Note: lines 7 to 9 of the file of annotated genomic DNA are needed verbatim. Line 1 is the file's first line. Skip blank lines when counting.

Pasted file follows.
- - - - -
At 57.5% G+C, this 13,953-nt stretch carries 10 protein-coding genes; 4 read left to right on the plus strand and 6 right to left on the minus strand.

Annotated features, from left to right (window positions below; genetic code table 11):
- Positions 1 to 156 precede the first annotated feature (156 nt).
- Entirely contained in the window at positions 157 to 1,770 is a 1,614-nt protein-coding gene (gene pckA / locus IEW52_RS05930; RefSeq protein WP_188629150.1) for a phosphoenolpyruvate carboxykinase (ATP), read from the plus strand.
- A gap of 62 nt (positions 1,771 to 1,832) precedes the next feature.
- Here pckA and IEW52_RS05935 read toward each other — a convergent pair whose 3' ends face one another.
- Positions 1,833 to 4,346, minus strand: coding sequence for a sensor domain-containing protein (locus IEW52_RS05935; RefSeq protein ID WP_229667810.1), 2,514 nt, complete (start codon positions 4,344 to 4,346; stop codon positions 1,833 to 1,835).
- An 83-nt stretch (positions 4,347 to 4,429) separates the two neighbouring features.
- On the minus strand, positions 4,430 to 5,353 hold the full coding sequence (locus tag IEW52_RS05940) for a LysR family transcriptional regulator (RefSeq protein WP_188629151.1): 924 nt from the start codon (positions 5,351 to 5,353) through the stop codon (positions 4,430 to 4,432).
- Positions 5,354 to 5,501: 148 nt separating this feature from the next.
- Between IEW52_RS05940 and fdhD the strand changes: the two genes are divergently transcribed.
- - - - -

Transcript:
- Positions 1,833 to 4,346, minus strand: coding sequence for a sensor domain-containing protein (locus IEW52_RS05935; RefSeq protein ID WP_229667810.1), 2,514 nt, complete (start codon positions 4,344 to 4,346; stop codon positions 1,833 to 1,835).
- An 83-nt stretch (positions 4,347 to 4,429) separates the two neighbouring features.
- On the minus strand, positions 4,430 to 5,353 hold the full coding sequence (locus tag IEW52_RS05940) for a LysR family transcriptional regulator (RefSeq protein WP_188629151.1): 924 nt from the start codon (positions 5,351 to 5,353) through the stop codon (positions 4,430 to 4,432).